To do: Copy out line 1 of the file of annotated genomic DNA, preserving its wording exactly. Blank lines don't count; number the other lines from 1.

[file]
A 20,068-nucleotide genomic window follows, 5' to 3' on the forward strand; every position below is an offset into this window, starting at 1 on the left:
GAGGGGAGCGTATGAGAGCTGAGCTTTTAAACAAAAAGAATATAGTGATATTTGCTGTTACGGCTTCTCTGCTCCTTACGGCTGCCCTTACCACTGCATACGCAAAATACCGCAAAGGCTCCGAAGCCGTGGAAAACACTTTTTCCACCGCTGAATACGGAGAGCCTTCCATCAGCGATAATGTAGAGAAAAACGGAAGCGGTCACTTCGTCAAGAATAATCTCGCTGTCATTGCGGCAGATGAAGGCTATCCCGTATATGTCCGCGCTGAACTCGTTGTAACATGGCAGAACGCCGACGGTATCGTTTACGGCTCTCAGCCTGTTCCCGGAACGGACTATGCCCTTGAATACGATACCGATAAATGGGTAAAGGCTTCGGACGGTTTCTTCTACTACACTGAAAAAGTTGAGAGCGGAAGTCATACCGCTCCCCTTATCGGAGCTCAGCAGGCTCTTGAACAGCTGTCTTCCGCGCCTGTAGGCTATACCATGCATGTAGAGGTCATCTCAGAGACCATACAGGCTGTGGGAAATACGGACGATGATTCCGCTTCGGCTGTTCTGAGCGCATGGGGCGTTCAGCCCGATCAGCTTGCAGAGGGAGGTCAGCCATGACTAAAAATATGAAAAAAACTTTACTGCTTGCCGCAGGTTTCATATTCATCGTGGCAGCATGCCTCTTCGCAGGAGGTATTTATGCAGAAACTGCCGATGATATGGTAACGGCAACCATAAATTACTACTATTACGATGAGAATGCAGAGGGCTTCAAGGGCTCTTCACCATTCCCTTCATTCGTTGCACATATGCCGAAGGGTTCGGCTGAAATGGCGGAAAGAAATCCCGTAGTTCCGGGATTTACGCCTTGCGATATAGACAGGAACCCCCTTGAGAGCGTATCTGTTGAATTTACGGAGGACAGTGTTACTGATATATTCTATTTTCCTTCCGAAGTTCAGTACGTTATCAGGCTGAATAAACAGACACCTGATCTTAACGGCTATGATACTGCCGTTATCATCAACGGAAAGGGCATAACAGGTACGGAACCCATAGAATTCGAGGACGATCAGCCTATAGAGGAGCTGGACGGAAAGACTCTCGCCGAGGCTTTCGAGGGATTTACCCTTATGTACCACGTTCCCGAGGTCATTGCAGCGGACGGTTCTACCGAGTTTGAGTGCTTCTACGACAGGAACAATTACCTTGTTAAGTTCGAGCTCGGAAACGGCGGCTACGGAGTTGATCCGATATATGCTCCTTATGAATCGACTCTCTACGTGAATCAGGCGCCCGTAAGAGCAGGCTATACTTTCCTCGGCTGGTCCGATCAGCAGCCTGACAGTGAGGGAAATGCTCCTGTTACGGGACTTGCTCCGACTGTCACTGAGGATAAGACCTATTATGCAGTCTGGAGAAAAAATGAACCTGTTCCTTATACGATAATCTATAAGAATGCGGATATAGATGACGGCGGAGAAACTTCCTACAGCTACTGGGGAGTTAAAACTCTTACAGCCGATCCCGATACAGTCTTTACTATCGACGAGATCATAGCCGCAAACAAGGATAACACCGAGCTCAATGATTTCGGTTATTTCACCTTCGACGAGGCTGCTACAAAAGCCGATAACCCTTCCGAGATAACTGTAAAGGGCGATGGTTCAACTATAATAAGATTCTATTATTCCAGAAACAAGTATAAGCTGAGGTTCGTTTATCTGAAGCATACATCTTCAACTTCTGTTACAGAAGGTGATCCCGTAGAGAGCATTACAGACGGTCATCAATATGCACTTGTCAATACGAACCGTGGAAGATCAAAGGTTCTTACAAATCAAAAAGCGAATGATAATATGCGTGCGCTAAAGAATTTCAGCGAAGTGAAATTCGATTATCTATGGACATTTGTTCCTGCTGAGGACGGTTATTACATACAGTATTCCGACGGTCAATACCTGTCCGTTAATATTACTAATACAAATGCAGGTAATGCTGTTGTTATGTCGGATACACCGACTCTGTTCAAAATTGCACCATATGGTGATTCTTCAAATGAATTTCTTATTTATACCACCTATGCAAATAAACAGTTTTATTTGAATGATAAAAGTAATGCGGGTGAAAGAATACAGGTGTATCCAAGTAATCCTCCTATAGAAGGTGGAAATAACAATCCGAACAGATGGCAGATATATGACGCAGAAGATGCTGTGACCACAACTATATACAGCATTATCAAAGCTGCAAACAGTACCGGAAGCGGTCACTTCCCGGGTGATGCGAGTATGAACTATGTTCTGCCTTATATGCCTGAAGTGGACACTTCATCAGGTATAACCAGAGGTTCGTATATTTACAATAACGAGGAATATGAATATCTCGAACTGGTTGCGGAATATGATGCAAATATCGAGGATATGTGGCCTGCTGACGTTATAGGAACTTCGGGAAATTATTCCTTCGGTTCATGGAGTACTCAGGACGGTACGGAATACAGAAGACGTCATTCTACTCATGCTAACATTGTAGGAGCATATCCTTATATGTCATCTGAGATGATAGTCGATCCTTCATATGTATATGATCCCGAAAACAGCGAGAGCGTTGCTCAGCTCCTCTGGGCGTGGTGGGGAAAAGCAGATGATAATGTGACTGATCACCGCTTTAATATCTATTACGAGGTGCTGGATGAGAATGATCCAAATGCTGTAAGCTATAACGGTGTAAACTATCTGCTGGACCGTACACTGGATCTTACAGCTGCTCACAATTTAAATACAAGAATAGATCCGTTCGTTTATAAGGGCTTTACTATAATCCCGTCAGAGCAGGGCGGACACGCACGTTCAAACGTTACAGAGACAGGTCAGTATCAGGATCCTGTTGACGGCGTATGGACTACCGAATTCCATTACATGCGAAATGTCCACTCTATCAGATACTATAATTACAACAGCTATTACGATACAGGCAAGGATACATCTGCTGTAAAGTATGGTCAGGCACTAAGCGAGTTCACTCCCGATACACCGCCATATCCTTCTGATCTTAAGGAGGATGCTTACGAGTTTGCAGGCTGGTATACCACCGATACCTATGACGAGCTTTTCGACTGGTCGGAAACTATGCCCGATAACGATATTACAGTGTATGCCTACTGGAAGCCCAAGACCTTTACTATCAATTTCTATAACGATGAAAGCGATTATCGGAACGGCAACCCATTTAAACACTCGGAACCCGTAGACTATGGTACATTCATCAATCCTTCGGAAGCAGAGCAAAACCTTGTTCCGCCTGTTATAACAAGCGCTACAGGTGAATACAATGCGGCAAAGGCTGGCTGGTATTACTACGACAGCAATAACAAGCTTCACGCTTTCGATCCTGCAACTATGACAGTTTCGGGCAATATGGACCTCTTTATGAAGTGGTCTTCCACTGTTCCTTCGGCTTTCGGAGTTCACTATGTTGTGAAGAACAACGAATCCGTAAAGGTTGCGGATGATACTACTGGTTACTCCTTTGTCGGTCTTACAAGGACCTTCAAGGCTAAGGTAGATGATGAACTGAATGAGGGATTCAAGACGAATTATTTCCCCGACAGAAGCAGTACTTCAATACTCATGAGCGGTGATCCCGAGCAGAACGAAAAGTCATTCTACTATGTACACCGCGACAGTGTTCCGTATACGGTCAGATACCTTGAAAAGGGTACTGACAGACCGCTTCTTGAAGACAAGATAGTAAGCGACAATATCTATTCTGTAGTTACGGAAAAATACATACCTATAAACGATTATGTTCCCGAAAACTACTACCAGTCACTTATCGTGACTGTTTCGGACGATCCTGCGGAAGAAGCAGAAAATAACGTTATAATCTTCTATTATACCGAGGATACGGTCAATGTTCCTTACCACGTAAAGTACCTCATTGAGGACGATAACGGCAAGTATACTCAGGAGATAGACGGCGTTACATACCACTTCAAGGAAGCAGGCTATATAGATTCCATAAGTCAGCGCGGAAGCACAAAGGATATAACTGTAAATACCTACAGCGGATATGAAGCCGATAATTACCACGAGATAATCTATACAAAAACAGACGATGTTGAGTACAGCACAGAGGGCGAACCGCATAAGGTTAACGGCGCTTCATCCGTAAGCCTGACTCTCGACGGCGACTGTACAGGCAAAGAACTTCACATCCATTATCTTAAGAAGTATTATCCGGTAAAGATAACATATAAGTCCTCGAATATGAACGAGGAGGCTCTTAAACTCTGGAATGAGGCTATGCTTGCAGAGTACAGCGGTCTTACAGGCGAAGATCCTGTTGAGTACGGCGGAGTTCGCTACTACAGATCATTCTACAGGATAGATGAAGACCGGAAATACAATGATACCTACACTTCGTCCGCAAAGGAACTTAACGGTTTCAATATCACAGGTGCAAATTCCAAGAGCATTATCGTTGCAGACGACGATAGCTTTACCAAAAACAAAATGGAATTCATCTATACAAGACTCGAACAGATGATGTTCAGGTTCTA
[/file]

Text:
A 20,068-nucleotide genomic window follows, 5' to 3' on the forward strand; every position below is an offset into this window, starting at 1 on the left: